DescriVedendo Brera’s Masterpieces is one of the first tools adopted by the Pinacoteca in its drive to break through barriers impeding perception.
What is this scheme?
It’s a gradual, leisurely exploration of the collection’s best-known works, in which each painting is accompanied by a detailed formal description followed by a brief art historical account.
What do we mean by “formal description”?
A formal description is a detailed verbal account of the painting’s formal content.
Who is it for?
It’s for all visitors. The formal descriptions aren’t intended only for visitors with impaired sight, they’re designed to allow each and every visitor to acquire greater in-depth knowledge of the work of art (slow art).
Who writes these formal descriptions?
The formal descriptions are the product of a joint venture developed by the staff of the Pinacoteca’s Education Service in conjunction with the not-for-profit ANS, Italy’s National Association for People with Impaired Sight.
The descriptions are based on guidelines developed for DescriVedendo, a research project devised by Marco Boneschi and promoted by the ANS.
The descriptions in the DescriVedendo Brera’s Masterpieces scheme are the product of several different drafts, each one of which is assessed by volunteer readers.
The descriptions receive DescriVedendo certification only once they meet predetermined parameters of accuracy and clarity.
How can I use Describing Brera’s Masterpieces?
There are two ways of using it:
• Independently: You’ll find all the DescriVedendo descriptions, as and when they become available, in both text and audio format on this page and on the individual pages devoted to the works described in the collection section of our website.
• By following a DescriVedendo explanation delivered by a member of the Pinacoteca’s Education Service staff. Check the appointment on the calendar to book a reservation.
• Or in any other format you tell us you think might be useful and that we can find a way of developing.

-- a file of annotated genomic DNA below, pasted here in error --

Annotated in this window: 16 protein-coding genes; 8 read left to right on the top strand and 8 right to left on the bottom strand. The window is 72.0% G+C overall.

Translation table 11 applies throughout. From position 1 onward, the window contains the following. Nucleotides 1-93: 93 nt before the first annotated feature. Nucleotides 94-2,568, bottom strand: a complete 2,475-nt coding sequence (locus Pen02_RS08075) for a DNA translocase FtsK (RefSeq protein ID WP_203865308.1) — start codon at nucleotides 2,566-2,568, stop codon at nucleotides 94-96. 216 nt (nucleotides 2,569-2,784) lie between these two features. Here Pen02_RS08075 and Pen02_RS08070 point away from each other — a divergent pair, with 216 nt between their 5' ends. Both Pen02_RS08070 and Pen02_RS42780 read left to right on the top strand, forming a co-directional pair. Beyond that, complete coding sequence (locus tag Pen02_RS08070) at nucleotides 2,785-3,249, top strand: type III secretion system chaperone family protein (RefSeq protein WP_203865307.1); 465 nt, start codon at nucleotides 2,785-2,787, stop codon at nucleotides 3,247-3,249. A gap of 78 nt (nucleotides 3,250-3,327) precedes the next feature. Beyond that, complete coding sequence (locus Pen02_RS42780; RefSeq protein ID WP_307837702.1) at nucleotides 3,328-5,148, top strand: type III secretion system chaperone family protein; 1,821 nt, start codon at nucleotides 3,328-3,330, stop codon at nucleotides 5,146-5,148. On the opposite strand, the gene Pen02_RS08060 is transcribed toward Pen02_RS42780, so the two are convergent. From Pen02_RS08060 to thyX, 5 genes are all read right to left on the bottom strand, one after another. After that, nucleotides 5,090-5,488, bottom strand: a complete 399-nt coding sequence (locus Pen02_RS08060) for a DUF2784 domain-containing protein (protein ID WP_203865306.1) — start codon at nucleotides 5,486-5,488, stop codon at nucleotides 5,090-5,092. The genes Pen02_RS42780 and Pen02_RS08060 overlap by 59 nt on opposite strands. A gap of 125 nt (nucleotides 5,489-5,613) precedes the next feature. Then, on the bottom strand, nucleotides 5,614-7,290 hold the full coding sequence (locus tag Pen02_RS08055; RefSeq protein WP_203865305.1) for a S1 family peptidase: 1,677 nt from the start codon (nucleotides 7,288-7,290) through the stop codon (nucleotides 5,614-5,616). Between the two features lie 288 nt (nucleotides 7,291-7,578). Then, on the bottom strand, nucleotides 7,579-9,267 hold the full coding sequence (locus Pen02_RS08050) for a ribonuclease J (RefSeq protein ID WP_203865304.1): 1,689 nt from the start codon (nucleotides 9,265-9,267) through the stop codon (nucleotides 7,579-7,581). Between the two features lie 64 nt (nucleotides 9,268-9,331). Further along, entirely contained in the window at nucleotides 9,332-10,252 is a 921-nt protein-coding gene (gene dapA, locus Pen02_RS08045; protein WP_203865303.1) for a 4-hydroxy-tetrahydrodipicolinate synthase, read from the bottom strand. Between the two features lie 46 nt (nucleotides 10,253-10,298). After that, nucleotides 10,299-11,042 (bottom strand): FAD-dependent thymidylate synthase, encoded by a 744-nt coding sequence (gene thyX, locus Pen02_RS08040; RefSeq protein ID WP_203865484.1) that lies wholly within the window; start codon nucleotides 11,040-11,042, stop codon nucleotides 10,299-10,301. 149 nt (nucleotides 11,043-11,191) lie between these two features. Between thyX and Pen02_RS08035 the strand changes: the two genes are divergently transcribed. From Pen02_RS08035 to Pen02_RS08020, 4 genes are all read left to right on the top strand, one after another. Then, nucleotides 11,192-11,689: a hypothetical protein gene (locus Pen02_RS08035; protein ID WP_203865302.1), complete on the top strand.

How much does it cost?
The descriptions are free of charge, while the cost of the scheduled guided tours in our Brera Tells Its Story scheme is included in the price of admission to the museum.
What languages is the scheme available in?
It’s currently available in Italian and soon it will be available in English.
Who made the scheme possible?
The descriptions of Hayez’s The Kiss, of Andrea Mantegna’s Lamentation over the Dead Christ and of Raphael’s Marriage of the Virgin, all part of the DescriVedendo Brera’s Masterpieces scheme, were sponsored by the Lions Clubs International Milano Borromeo and Milano Duomo.
The description of Caravaggio’s Supper at Emmaus was sponsored by Diadromi, percorsi senza confini.
And the description of Annibale Carracci’s Christ and the Samaritan Woman is a gift of the ANS, which also handled its publication.
Which paintings are described in it
Sala 6 – Lamentation over the Dead Christ, Andrea Mantegna (-> SCHEDA OPERA)
Sala 24 – Marriage of the Virgin, Raffaello (-> SCHEDA OPERA)
Sala 28 – Supper at Emmaus, Caravaggio (-> SCHEDA OPERA)
Sala 38 – The Kiss, Francesco Hayez (-> SCHEDA OPERA)
For further information on the DescriVedendo Brera’s Masterpieces scheme feel free to get in touch with the Pinacoteca’s Education Service (email@example.com)
For further information on the DescriVedendo method, or to become a volunteer reader, visit the scheme’s own website www.descrivedendo.it
For further information
on the DescriVedendo Brera‘s
Masterpieces scheme feel free
to get in touch with the Pinacoteca‘s
Education Service firstname.lastname@example.org
For further information
on the DescriVedendo method,
or to become a volunteer reader,
visit the scheme‘s own website